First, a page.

As global digital consumption continues to soar, organizations are becoming increasingly reliant on data centers.

In response, data center operators are taking the helm of ambitious growth strategies, all the while championing sustainability initiatives, quality of service, and employee satisfaction.

Balancing these commitments in a way that also facilitates aggressive data center growth is no easy task, and there are some pitfalls that all operators should be aware of. Read on to discover my best practice rules for operating a data center at scale.

1) Never compromise on quality

When it comes to designing a data center, my first rule is to never sacrifice quality for speed. The top priority should always be creating an infrastructure that will stand the test of time, and skipping over something in the early stages will only lead to trouble later on.

However, with the rapidly changing technological landscape, it’s impossible to predict what will become possible over the next few years. As such, it’s important that data centers are designed with maintenance and updates in mind, to allow for the seamless introduction of new technology.

2) Prepare for the worst-case scenario

Complacency could be your downfall, so be strict with your precautionary measures. Just because something is working now, that doesn’t mean that there won’t be an issue down the line. Check your equipment as often as your manufacturer recommends – and then check it again. While some problems are simply unavoidable, operators must become as adept as possible in foreseeing everything, even the unforeseeable, by implementing robust preventative strategies.

3) Be selective with suppliers

It’s important to strike the right balance between too few and too many suppliers. For key components, like generators, Data4 only has two suppliers that we really plan ahead with. Overdoing the number of suppliers can become a nightmare to organize, but too few leave you susceptible to disruption in the event of supply chain issues.

Also remember that as you scale up your data center operations, you need to bring your whole ecosystem with you, and that includes your suppliers. Rigorous checks from the design committee will ensure that your supplier is ready to grow at the same pace as you are.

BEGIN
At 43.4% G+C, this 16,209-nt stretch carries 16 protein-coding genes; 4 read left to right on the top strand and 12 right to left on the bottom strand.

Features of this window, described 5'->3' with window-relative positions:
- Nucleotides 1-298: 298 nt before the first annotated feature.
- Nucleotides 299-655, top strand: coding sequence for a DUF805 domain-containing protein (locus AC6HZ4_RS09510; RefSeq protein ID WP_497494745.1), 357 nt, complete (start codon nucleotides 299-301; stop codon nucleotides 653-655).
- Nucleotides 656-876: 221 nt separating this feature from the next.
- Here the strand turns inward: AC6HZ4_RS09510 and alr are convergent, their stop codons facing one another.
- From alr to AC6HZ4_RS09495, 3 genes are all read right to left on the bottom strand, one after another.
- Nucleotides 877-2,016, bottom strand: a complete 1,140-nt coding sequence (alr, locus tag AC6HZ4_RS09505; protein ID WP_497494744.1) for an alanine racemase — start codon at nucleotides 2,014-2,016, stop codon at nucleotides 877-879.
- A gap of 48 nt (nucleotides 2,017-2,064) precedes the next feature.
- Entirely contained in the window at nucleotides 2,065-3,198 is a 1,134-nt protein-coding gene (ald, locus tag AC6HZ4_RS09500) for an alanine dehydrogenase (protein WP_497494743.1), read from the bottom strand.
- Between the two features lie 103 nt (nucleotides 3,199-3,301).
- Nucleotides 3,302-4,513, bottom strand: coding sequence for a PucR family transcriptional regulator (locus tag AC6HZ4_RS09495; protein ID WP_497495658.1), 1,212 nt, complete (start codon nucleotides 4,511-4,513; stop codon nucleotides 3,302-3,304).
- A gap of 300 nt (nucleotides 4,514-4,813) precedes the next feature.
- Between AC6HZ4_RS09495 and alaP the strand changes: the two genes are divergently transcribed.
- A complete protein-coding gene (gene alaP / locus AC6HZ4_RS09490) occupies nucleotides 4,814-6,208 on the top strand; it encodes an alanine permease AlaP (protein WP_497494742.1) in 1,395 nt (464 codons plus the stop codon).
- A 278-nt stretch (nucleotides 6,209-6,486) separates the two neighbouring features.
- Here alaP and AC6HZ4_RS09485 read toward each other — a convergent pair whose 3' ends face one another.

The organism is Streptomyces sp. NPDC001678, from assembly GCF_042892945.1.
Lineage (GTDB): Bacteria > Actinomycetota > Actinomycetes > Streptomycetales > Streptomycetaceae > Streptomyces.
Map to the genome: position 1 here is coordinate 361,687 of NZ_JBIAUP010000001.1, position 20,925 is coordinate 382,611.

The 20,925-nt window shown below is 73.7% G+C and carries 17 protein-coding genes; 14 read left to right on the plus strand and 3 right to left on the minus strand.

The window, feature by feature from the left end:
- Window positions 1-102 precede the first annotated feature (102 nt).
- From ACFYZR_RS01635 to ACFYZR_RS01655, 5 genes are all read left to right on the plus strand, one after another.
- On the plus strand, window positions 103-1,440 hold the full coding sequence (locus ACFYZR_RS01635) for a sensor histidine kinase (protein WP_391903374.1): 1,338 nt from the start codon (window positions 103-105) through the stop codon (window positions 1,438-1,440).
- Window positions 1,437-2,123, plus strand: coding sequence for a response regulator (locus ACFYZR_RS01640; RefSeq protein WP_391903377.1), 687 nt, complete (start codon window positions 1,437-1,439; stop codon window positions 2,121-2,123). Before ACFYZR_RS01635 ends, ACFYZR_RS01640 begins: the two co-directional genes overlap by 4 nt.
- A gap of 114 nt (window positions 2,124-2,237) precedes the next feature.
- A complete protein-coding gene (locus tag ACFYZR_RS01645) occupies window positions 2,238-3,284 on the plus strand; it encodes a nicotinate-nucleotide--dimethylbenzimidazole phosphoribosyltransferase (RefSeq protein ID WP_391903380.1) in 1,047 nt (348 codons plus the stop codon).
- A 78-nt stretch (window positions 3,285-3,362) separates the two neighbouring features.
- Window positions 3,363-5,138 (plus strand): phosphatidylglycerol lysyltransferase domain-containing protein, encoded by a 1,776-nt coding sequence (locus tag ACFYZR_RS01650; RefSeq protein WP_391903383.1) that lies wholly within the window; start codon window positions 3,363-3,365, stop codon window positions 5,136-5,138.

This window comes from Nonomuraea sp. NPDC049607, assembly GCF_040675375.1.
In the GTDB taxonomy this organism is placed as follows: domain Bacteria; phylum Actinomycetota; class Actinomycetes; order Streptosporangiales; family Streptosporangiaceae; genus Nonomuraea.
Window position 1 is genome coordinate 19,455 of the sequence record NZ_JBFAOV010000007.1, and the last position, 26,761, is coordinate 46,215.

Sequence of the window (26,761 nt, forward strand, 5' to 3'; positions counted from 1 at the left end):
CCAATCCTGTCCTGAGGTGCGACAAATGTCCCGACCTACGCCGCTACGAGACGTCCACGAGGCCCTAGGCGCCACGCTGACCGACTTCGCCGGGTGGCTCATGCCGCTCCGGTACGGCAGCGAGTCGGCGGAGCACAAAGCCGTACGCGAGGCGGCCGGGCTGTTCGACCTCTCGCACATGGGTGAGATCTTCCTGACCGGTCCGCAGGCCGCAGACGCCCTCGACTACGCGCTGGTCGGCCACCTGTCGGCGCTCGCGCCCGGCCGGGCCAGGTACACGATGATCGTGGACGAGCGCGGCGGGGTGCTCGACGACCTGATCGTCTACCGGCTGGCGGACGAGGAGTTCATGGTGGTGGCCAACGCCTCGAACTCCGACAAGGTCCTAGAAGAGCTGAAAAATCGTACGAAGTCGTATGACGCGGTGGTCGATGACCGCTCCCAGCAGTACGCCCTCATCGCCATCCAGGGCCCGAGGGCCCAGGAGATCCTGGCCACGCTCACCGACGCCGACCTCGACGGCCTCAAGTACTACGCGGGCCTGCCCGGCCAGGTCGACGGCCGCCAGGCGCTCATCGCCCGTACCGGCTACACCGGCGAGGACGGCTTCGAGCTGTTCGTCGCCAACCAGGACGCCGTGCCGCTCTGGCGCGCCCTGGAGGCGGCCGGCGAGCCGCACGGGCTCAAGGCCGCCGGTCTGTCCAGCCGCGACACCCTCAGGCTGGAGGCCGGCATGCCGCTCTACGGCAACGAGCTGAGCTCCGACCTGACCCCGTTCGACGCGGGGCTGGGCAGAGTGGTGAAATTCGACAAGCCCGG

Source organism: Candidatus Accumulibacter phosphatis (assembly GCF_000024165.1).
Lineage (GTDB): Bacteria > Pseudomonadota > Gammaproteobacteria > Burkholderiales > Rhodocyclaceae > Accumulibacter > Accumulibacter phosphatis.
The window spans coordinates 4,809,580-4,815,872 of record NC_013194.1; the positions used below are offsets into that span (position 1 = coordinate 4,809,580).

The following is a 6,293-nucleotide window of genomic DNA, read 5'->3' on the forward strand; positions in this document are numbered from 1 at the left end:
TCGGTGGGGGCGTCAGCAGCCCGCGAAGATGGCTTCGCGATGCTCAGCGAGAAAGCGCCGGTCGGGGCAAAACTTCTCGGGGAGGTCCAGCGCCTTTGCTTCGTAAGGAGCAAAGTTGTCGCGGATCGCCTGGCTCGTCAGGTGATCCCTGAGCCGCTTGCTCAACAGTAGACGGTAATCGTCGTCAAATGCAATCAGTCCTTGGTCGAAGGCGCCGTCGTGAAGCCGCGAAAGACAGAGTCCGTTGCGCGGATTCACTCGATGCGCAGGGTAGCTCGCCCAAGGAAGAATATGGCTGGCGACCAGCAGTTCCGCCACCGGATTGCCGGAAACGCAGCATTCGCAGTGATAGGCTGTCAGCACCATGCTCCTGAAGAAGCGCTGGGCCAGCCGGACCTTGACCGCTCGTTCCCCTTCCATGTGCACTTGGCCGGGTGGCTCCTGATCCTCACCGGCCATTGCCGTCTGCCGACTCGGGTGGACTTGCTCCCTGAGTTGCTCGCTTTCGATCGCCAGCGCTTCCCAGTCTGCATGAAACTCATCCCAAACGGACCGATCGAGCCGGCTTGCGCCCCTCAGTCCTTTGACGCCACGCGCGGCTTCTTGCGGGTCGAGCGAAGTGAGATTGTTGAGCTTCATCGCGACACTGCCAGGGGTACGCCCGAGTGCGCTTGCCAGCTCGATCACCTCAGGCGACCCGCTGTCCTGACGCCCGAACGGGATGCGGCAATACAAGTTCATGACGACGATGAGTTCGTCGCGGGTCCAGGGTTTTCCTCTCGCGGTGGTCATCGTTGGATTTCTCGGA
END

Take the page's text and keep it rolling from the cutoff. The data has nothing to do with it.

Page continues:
4) Put the customer first

The customer is always king. It takes time to gain customer trust, but only a second to lose it. By implementing a customer-centric approach to your operations and decision-making, you will be rewarded with loyalty.

5) Build a winning team

You’re only as good as your people, so take time to analyze the efficiency of your team on the ground. Too small and you won’t get the work done, but too big and you might find that processes are delayed, which could lead to ineffective decision-making. Whatever your perfect size, be sure that every member of your team is trained to the highest standard, so they know your equipment inside and out.

6) Find strength in diversity

The best teams will be the most diverse – in terms of both people and skills. In fact, the two feed into each other a lot. Different people bring new perspectives, exciting ideas, and unique skillsets, so make sure to extend your talent pool and champion all voices. At Data4, we’re partnering with local suppliers to develop an academy, which will help encourage diversity in this industry.

7) Understand when to own up

It’s important to learn to take responsibility for your actions. In my time I’ve seen operators blame their customers, suppliers, even the weather. In the event of a quality-related problem, the operator must be the first to step forward and explain the failings and, crucially, the learnings.

8) Get local groups on side

Build a strong rapport with the authorities in your surrounding area, particularly the firefighters, electricity providers, and local utilities. These aren’t always the easiest relationships to make during the early stages of data center construction, but communication could prove vital in case of an emergency. Agreeing on what to do should an issue arise will be critical to ensure local teams can act swiftly and effectively.

9) Prioritize sustainable innovation

Sustainability should always be front-of-mind when scaling up operations. For the past few years, the conversation has largely focused on PUE, but now there’s a lot more to consider. At Data4, we’re integrating lots of new technologies, initiatives, and processes to ensure our approach is as sustainable as possible. This includes replacing standard fuel with renewable energy sources, ensuring the reuse of waste heat, and avoiding using the same sites for future centers to prevent land artificialization.

10) Align HR and sustainability strategies

Improving the industry’s energy usage and reducing its global carbon footprint are crucial steps to mitigating the effects of climate change, but there are other benefits to consider when approaching data center sustainability.

At Data4, we design campuses to be smart, user-friendly workplaces, full of green areas to boost employee wellbeing, and at the core of business is a set of principles that are aligned to our team’s values around climate issues.

By marrying our work environment with our sustainability goals, we create a space which is better for our people and better for the planet.

Data center growth is an inevitability that we ultimately have little control over. What we can control, however, is how we enable this growth.

Operators who prioritize scaling at the expense of their people, the quality of their offering, or their climate strategies might experience quick short-term gains, but only those who encompass all these considerations at once will be able to achieve sustainable data center growth for the future.